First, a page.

To paraphrase FDR, the only thing investors have to fear is fear itself.
Letting go of that fear is not just the path to a better portfolio, but a better journey as an investor altogether.
Have a wonderful weekend,
Tim and the team at TEN Capital
How to Lose Reserve Currency Status
Brian S. Wesbury, Chief Economist
Robert Stein, Deputy Chief Economist
History is full of economic and societal collapses. The Incan and Roman societies disappeared, the Ottoman Empire fell apart, the United Kingdom saw the pound lose its reserve currency status. So, anyone who says the US, and the dollar, couldn’t face the same fate doesn’t pay attention to history.
The question is: will it? Russia, China, Brazil, and others, including Saudi Arabia, all seem to think they can find a way to replace the dollar and undermine US dominance on the world economic stage.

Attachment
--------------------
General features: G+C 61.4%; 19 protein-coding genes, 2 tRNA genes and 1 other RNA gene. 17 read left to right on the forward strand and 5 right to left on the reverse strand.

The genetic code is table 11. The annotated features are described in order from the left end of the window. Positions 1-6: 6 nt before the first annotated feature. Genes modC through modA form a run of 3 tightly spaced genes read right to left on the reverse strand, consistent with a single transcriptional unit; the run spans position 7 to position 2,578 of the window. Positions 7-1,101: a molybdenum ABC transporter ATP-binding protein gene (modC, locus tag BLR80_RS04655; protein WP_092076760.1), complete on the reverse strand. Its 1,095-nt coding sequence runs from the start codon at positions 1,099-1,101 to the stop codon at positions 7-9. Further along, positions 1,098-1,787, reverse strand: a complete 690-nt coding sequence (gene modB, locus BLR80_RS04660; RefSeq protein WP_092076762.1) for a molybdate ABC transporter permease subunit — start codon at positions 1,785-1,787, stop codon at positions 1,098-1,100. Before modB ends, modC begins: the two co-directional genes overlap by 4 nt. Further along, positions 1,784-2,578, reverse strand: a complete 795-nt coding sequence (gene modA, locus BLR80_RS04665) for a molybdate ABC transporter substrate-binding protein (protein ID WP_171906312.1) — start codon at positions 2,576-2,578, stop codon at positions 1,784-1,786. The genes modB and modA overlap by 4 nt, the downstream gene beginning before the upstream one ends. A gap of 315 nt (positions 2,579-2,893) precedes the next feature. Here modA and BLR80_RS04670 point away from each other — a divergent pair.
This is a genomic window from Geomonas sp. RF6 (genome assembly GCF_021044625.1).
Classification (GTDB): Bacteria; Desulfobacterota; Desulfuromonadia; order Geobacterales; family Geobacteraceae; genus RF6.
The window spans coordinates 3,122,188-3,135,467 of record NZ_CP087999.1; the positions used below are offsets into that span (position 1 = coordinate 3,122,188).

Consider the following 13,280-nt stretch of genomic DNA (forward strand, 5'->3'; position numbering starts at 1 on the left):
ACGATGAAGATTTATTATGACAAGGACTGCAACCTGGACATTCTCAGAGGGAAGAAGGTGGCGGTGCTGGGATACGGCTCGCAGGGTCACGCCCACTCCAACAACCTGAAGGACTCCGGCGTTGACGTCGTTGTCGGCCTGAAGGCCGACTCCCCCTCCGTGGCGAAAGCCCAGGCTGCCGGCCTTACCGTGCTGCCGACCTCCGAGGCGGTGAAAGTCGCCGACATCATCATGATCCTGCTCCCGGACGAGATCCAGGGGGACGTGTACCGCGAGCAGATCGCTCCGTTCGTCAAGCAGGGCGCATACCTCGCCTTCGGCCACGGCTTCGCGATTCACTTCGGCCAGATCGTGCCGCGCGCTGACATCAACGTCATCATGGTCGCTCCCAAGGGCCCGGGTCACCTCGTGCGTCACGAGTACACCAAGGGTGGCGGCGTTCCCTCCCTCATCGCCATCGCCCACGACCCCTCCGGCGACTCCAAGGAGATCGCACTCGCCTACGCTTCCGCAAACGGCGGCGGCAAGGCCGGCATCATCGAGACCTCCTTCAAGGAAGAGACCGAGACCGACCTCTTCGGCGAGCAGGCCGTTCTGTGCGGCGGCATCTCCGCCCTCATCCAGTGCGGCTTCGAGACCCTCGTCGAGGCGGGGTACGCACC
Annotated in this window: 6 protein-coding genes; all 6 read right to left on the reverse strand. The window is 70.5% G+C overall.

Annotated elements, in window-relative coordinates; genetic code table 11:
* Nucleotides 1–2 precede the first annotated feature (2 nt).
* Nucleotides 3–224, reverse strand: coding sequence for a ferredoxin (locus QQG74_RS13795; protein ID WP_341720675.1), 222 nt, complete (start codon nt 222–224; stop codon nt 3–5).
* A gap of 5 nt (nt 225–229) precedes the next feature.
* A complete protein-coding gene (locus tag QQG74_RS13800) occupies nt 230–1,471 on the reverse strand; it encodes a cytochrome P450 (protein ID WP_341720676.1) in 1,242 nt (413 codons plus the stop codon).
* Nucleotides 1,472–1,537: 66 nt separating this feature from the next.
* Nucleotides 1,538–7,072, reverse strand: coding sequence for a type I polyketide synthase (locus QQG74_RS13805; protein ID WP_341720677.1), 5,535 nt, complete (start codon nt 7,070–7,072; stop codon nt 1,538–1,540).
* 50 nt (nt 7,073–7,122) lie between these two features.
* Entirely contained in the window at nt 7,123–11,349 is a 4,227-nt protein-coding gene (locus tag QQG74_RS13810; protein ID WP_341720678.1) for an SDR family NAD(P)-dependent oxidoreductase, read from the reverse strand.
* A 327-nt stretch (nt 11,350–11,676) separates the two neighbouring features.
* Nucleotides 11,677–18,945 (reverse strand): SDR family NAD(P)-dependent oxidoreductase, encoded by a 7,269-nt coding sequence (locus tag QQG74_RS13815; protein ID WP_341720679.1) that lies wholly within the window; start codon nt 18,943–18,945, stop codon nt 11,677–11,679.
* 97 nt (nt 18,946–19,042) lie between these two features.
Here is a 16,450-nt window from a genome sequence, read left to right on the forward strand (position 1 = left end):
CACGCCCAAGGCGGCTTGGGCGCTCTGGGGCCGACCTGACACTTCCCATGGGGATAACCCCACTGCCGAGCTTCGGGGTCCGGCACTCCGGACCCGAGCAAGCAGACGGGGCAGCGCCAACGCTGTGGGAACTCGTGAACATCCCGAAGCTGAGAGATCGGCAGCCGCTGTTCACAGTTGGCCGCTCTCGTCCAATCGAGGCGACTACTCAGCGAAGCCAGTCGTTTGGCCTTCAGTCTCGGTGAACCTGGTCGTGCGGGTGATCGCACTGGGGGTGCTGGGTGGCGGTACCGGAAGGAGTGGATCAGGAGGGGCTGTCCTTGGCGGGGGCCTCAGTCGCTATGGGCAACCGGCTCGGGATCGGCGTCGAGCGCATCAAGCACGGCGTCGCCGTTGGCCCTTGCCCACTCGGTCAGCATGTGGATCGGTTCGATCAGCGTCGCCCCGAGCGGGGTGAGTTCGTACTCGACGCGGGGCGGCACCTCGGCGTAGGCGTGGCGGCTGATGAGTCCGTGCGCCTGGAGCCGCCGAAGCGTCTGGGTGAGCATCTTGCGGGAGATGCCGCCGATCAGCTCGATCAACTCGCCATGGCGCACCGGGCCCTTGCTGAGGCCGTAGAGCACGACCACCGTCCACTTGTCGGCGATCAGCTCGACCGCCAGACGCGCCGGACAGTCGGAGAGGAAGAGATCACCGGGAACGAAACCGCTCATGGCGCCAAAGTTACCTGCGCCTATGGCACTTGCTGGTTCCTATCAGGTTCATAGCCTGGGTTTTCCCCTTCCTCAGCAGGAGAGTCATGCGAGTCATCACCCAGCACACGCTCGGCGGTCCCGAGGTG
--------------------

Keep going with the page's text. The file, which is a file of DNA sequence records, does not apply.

They may try. And they may cause many to fret, but we highly doubt these countries will succeed. In order to understand why we think this, it is important to understand the ascendance of America. In the late 1700s, the US was a patchwork of colonies barely clinging to the Atlantic Seaboard.
But it wasn’t victory in the revolutionary war that made America strong, it was the writing of the Constitution and the culture that created that Constitution. The rule of law, private property rights (especially to inventors through patents), democracy (and free elections) made America different and ushered in two centuries of supercharged human progress.
While the US ran up large debts to fight wars, it managed to grow its way out. At the same time, our monetary system kept the value of the dollar fairly strong and stable relative to other currencies. The combination of all of this led to deep and robust capital markets, and a dominant 60% representation by the dollar in foreign currency reserves and nearly 90% of global financial transactions.